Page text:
The Impacts of Wartime Mobilization on Postwar Social Stratification in Japan: A New Direction of Quantitative Historical Research

Thursday, July 17, 2014: 6:30 PM
Room: 301
Distributed Paper
Hachiro IWAI , Graduate School of Education, Kyoto University, Kyoto, Japan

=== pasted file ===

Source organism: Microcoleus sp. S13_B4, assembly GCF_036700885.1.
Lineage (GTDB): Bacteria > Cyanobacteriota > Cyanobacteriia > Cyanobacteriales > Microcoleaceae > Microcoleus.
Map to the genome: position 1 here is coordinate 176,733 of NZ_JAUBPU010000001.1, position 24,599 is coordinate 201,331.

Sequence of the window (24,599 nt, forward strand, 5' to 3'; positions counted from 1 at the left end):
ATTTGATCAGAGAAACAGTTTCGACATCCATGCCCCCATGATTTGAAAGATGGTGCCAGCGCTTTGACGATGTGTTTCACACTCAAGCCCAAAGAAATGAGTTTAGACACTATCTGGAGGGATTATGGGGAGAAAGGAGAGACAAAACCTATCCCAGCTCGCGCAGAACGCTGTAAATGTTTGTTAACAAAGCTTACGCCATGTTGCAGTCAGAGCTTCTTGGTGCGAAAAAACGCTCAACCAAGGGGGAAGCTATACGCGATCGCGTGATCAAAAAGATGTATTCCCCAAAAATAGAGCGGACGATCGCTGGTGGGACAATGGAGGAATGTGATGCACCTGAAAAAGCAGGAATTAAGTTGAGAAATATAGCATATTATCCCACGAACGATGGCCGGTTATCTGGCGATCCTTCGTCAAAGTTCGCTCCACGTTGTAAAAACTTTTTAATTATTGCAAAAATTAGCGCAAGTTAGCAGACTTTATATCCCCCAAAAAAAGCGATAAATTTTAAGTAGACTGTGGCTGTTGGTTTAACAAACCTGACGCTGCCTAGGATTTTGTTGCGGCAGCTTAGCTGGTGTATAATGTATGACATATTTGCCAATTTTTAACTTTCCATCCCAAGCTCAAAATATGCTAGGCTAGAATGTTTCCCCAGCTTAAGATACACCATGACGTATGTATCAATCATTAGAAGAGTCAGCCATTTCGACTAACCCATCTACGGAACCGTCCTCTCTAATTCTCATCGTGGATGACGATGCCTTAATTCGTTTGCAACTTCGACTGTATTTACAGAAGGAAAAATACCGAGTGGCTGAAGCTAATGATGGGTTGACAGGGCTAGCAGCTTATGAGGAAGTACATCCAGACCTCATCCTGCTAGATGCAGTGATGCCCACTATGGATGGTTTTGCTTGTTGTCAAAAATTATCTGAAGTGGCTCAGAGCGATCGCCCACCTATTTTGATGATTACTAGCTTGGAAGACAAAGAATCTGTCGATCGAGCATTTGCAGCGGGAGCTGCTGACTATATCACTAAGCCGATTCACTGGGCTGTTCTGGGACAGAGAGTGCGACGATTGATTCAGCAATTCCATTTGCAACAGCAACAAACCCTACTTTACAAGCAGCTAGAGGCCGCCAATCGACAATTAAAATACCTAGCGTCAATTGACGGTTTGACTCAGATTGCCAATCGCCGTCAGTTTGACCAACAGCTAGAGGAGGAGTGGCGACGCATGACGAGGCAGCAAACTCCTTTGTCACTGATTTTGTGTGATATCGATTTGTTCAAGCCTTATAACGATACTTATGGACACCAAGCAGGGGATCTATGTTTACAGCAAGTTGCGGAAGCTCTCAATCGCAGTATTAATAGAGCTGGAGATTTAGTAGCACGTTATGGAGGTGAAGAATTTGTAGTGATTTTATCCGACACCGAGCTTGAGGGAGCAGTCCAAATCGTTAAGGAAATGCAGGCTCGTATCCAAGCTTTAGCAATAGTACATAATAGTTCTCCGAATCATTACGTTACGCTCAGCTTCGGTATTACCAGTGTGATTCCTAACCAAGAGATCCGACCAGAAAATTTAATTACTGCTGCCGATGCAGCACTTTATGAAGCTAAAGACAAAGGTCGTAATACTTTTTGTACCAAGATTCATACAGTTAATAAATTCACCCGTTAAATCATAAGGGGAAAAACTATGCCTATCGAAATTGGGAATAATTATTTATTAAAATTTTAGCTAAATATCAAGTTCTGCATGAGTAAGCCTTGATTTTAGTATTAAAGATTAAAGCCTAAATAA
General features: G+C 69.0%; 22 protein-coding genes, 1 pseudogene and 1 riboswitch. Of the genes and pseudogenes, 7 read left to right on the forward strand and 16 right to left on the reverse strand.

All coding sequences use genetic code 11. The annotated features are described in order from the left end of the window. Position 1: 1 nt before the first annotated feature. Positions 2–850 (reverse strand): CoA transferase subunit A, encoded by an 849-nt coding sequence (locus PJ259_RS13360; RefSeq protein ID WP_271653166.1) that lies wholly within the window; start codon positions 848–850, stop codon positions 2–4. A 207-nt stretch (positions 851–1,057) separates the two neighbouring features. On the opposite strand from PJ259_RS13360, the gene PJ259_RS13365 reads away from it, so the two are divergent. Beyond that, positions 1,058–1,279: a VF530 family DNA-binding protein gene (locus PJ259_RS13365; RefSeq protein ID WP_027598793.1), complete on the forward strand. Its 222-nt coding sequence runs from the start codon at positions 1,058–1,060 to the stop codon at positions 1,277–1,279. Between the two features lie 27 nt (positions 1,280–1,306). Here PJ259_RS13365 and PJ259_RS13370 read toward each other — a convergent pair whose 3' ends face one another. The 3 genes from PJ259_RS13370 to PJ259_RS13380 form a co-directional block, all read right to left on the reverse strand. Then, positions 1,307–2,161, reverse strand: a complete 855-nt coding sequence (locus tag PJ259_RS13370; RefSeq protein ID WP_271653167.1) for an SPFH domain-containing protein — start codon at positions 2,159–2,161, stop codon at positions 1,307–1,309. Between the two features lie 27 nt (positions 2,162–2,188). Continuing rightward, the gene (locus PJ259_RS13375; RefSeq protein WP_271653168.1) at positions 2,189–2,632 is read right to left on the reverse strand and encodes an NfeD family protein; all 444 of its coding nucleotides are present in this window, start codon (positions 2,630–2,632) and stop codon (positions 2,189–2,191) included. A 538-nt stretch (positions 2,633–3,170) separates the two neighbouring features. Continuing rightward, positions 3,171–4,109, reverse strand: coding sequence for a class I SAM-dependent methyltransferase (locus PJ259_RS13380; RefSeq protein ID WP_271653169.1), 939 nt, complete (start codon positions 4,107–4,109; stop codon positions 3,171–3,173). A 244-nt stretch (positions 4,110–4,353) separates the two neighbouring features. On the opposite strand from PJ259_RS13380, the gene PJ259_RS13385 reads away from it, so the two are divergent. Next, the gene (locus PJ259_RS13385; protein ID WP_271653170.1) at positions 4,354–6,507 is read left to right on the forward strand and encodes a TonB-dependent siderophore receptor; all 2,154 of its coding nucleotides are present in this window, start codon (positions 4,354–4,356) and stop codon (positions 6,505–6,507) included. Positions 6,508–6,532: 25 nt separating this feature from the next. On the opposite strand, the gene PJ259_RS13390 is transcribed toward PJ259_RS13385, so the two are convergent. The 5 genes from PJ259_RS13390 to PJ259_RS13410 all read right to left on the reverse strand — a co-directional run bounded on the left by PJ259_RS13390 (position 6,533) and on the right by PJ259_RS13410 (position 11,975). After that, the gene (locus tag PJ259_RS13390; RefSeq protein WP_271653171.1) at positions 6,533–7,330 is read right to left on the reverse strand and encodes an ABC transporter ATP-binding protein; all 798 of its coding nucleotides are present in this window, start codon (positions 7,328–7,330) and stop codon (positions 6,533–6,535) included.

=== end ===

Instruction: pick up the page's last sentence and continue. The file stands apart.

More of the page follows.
During the World War II, a large number of Japanese men were drafted in military service or forced to work for military factories.  After WWII, they returned home from military or moved from military factories to other workplaces. This massive wartime mobilization could influence the formation of postwar social stratification system.  Japanese Social Stratification and Mobility surveys, which have conducted at an interval of 10 years since 1955, have collected work history data of respondents born from 1886 to 1985.  This work history data included the information on wartime experiences such as military service.  So far, this information has not been utilized in Social Stratification and Mobility research. Using the data, we could reconstruct the information on at what age the respondents started military service, at what age they returned from military or in what kind of job they engaged after WWII.  Life histories of respondents born from 1901 to 1925 are thought to be strongly influenced by WWII since they experienced the wartime at their active adult ages. Using 1955 and 1965 Social Stratification and Mobility surveys, this paper, first, attempts to reconstruct life history data of respondents that enable us to analyze the relations between wartime experiences and careers.  The analyses of this life history data, then, reveal that there are clear age differences in wartime experiences among birth cohorts.  Third, multivariate analyses of postwar occupational attainment indicate that although educational levels strongly influence patterns of occupational transitions from wartime to postwar period among people who experienced wartime mobilization in their twenties or thirties of age, father’s occupations become more important in the transition period than before.  Based on these results, this paper discusses the future possibilities of quantitative historical research.